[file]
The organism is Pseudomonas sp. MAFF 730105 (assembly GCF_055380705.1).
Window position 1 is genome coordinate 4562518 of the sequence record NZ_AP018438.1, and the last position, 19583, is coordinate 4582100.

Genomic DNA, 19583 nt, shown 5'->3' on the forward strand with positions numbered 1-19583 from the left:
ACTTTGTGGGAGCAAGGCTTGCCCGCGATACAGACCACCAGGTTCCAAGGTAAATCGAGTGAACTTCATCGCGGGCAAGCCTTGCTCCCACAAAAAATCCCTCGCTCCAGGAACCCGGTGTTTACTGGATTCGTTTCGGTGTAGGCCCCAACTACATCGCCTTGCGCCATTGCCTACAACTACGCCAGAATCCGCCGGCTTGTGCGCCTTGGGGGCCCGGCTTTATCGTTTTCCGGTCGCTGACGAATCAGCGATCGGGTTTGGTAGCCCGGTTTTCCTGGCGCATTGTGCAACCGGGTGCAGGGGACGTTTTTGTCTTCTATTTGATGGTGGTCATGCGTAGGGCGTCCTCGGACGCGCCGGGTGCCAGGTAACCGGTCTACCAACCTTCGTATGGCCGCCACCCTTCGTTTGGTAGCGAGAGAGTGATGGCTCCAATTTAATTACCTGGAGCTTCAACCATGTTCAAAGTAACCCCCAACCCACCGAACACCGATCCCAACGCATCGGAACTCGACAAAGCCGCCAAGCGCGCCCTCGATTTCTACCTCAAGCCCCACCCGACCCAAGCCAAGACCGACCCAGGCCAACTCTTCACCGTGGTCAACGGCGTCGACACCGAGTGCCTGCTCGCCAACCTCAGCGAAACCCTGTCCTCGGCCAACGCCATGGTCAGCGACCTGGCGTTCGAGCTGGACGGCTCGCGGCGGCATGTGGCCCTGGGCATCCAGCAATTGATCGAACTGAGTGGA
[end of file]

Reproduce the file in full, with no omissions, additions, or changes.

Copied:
The organism is Pseudomonas sp. MAFF 730105 (assembly GCF_055380705.1).
Window position 1 is genome coordinate 4562518 of the sequence record NZ_AP018438.1, and the last position, 19583, is coordinate 4582100.

Genomic DNA, 19583 nt, shown 5'->3' on the forward strand with positions numbered 1-19583 from the left:
ACTTTGTGGGAGCAAGGCTTGCCCGCGATACAGACCACCAGGTTCCAAGGTAAATCGAGTGAACTTCATCGCGGGCAAGCCTTGCTCCCACAAAAAATCCCTCGCTCCAGGAACCCGGTGTTTACTGGATTCGTTTCGGTGTAGGCCCCAACTACATCGCCTTGCGCCATTGCCTACAACTACGCCAGAATCCGCCGGCTTGTGCGCCTTGGGGGCCCGGCTTTATCGTTTTCCGGTCGCTGACGAATCAGCGATCGGGTTTGGTAGCCCGGTTTTCCTGGCGCATTGTGCAACCGGGTGCAGGGGACGTTTTTGTCTTCTATTTGATGGTGGTCATGCGTAGGGCGTCCTCGGACGCGCCGGGTGCCAGGTAACCGGTCTACCAACCTTCGTATGGCCGCCACCCTTCGTTTGGTAGCGAGAGAGTGATGGCTCCAATTTAATTACCTGGAGCTTCAACCATGTTCAAAGTAACCCCCAACCCACCGAACACCGATCCCAACGCATCGGAACTCGACAAAGCCGCCAAGCGCGCCCTCGATTTCTACCTCAAGCCCCACCCGACCCAAGCCAAGACCGACCCAGGCCAACTCTTCACCGTGGTCAACGGCGTCGACACCGAGTGCCTGCTCGCCAACCTCAGCGAAACCCTGTCCTCGGCCAACGCCATGGTCAGCGACCTGGCGTTCGAGCTGGACGGCTCGCGGCGGCATGTGGCCCTGGGCATCCAGCAATTGATCGAACTGAGTGGA